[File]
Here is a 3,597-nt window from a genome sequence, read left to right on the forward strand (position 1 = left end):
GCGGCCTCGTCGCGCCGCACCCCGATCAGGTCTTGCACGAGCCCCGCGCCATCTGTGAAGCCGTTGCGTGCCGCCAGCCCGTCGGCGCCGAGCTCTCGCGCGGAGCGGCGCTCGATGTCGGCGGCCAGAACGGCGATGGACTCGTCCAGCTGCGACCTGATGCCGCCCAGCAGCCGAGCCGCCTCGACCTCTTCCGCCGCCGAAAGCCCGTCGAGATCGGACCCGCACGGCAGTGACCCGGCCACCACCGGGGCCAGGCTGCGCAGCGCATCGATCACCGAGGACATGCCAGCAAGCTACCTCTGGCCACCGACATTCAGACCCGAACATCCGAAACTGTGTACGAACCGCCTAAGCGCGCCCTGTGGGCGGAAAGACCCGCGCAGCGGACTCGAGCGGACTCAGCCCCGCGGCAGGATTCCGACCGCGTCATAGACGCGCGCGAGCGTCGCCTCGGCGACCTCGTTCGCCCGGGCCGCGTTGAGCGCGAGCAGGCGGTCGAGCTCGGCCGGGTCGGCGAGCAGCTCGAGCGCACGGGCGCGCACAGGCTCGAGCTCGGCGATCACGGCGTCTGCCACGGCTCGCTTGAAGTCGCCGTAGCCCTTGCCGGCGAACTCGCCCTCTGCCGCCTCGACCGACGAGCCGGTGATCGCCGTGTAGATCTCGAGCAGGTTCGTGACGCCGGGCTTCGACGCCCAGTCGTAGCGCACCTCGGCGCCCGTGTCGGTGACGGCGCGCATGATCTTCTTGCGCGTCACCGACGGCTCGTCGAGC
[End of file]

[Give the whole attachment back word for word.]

Here is a 3,597-nt window from a genome sequence, read left to right on the forward strand (position 1 = left end):
GCGGCCTCGTCGCGCCGCACCCCGATCAGGTCTTGCACGAGCCCCGCGCCATCTGTGAAGCCGTTGCGTGCCGCCAGCCCGTCGGCGCCGAGCTCTCGCGCGGAGCGGCGCTCGATGTCGGCGGCCAGAACGGCGATGGACTCGTCCAGCTGCGACCTGATGCCGCCCAGCAGCCGAGCCGCCTCGACCTCTTCCGCCGCCGAAAGCCCGTCGAGATCGGACCCGCACGGCAGTGACCCGGCCACCACCGGGGCCAGGCTGCGCAGCGCATCGATCACCGAGGACATGCCAGCAAGCTACCTCTGGCCACCGACATTCAGACCCGAACATCCGAAACTGTGTACGAACCGCCTAAGCGCGCCCTGTGGGCGGAAAGACCCGCGCAGCGGACTCGAGCGGACTCAGCCCCGCGGCAGGATTCCGACCGCGTCATAGACGCGCGCGAGCGTCGCCTCGGCGACCTCGTTCGCCCGGGCCGCGTTGAGCGCGAGCAGGCGGTCGAGCTCGGCCGGGTCGGCGAGCAGCTCGAGCGCACGGGCGCGCACAGGCTCGAGCTCGGCGATCACGGCGTCTGCCACGGCTCGCTTGAAGTCGCCGTAGCCCTTGCCGGCGAACTCGCCCTCTGCCGCCTCGACCGACGAGCCGGTGATCGCCGTGTAGATCTCGAGCAGGTTCGTGACGCCGGGCTTCGACGCCCAGTCGTAGCGCACCTCGGCGCCCGTGTCGGTGACGGCGCGCATGATCTTCTTGCGCGTCACCGACGGCTCGTCGAGC